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  More than 5000 entries on the history, culture and life of Britain (published in 1993 by Macmillan, now out of print)

More than 5000 entries on the history, culture and life of Britain (published in 1993 by Macmillan, now out of print)
Alexander Pope

The most brilliant poet of the *Augustan age. He began life, the son of a linen merchant, with a double disadvantage: as a *Roman Catholic he was excluded from the major schools and from university, so that much of his education was at home; and a curvature of the spine meant that he had a height of only 4ft 6in (1.37m). But his wit and his charm (to those he was not savaging in print) soon made him a prominent figure in society.

An Essay on Criticism (1711) revealed his brilliant way with a memorable phrase, introducing to the language such often quoted lines as 'A little learning is a dangerous thing' or 'Fools rush in where angels fear to tread'. The *Rape of the Lock appeared in the following year and in 1713 he published Windsor Forest, praising the reign of Queen *Anne just as *Virgil had celebrated that of the emperor *Augustus. With his translations of the Iliad (1715–20) and the Odyssey (1725–6), both published by subscription, he earned enough to live the rest of his life in considerable style.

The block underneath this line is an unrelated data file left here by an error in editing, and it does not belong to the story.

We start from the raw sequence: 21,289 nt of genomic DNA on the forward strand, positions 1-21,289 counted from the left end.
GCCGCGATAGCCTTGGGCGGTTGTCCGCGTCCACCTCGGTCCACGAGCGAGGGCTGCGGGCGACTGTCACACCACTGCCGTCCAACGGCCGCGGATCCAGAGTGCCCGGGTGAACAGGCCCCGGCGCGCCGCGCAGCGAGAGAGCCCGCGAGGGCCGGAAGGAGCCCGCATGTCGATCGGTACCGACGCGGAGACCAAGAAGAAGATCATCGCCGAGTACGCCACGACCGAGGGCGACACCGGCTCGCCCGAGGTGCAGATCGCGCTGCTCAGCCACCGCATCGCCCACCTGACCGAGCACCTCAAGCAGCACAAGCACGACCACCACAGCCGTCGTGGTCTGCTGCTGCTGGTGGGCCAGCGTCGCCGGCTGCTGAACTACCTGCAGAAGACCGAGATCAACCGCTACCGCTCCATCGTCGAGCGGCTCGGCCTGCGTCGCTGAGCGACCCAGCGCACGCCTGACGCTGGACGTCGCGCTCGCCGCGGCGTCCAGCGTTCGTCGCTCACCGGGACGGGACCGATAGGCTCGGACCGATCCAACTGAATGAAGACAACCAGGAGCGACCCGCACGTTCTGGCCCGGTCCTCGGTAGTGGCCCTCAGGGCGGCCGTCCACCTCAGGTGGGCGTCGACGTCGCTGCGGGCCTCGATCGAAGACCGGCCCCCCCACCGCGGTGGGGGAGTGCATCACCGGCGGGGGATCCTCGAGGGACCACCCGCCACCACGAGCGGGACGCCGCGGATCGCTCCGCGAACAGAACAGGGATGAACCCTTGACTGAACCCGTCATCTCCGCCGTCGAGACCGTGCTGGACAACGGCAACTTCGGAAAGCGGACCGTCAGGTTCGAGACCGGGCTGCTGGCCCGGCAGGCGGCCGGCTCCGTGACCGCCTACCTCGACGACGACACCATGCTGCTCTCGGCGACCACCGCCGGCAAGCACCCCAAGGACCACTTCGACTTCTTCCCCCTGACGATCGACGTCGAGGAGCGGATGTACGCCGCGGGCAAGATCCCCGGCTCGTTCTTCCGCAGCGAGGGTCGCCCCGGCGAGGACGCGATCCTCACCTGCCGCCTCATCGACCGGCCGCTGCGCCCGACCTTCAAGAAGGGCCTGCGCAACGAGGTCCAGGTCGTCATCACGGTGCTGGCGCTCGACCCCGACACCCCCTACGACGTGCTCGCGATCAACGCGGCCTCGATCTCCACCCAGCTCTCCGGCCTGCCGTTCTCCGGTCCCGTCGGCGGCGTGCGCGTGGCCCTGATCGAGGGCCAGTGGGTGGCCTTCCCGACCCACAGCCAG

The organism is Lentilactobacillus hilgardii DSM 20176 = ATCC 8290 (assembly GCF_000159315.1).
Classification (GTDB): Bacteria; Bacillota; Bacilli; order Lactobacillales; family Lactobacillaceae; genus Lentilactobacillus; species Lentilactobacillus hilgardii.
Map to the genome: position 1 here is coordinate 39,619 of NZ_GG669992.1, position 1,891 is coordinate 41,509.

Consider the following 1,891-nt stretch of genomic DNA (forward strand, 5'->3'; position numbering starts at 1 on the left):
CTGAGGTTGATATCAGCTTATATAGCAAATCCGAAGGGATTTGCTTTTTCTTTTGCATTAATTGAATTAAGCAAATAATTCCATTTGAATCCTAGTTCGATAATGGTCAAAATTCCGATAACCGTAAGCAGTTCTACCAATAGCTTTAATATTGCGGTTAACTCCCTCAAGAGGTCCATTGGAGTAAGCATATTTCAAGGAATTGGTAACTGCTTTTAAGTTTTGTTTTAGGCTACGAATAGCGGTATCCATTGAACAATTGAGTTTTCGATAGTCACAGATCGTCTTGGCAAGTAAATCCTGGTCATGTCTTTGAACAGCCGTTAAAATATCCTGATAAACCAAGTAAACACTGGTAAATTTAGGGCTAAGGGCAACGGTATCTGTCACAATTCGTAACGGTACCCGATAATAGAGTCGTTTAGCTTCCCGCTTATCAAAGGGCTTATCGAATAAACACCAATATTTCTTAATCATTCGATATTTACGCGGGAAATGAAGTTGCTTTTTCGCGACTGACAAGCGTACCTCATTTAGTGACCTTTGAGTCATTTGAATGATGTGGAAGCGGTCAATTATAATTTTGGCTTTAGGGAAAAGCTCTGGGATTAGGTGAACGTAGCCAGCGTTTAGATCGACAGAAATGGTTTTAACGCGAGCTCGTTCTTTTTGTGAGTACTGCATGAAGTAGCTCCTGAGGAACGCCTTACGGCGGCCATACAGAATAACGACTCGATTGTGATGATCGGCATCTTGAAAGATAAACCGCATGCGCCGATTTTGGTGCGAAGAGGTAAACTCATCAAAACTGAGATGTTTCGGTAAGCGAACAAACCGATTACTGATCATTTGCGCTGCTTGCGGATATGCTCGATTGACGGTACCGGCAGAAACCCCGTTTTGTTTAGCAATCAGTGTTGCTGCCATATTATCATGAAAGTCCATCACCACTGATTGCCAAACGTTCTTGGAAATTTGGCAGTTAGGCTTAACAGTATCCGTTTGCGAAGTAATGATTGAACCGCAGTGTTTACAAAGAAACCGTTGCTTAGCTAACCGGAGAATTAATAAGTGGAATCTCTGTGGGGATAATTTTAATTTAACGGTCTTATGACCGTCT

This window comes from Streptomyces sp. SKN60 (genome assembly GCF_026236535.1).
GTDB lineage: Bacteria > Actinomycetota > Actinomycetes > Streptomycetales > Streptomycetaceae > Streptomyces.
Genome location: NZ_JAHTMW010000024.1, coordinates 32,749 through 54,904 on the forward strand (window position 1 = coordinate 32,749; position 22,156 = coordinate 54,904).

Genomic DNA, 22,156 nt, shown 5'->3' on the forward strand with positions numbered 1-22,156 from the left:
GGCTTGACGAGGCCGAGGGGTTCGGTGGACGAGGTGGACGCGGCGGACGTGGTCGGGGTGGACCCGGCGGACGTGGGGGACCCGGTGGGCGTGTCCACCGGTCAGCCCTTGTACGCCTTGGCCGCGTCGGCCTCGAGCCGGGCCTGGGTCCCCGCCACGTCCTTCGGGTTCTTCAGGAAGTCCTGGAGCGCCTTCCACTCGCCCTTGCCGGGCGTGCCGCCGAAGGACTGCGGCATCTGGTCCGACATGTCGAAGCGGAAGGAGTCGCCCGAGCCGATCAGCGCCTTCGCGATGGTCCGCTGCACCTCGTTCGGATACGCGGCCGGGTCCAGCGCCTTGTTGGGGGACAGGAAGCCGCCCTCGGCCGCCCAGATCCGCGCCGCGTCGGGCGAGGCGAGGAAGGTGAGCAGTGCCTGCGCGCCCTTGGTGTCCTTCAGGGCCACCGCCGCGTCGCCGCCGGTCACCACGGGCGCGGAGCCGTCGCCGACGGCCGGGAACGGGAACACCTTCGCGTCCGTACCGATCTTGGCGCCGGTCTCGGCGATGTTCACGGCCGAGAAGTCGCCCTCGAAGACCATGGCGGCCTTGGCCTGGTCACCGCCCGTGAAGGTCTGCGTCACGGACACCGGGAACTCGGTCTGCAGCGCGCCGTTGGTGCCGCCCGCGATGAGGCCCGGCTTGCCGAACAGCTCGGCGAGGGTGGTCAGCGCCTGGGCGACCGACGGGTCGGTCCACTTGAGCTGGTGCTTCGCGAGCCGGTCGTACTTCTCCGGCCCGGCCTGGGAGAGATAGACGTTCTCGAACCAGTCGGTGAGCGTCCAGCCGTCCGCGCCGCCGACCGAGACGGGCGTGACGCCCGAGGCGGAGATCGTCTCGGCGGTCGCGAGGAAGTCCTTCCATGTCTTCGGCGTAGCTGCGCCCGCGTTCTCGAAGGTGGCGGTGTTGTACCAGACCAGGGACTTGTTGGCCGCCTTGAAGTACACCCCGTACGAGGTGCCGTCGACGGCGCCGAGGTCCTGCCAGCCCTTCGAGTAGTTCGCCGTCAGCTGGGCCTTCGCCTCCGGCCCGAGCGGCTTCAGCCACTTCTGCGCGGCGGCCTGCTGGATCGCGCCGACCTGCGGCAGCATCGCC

Pope moved to *Twickenham in 1717. Pioneering a fashion for riverside villas, he enlarged an existing house for himself and his mother and added a famous grotto (a tunnel under a nearby road, leading to his garden). He was now considered something of an authority on *landscape gardening, and was a welcome guest in many stately homes, such as Stowe, where the grounds were being developed. But his success and his sharp pen brought him as many enemies as friends; the former were vigorously attacked in the *Dunciad (1728, final version 1743).

Nearly all Pope's poetry is in heroic couplets (pairs of rhyming lines, each of ten syllables), and his mastery of this form allowed him a wide range of surprises, contrasts, touches of bathos and other comic or satirical effects. The Moral Essays (1731–5) and the Epistle to Dr Arbuthnot (1735) were the most brilliant of his later works, the Essay on Man (1733-4) being as polished but less original.

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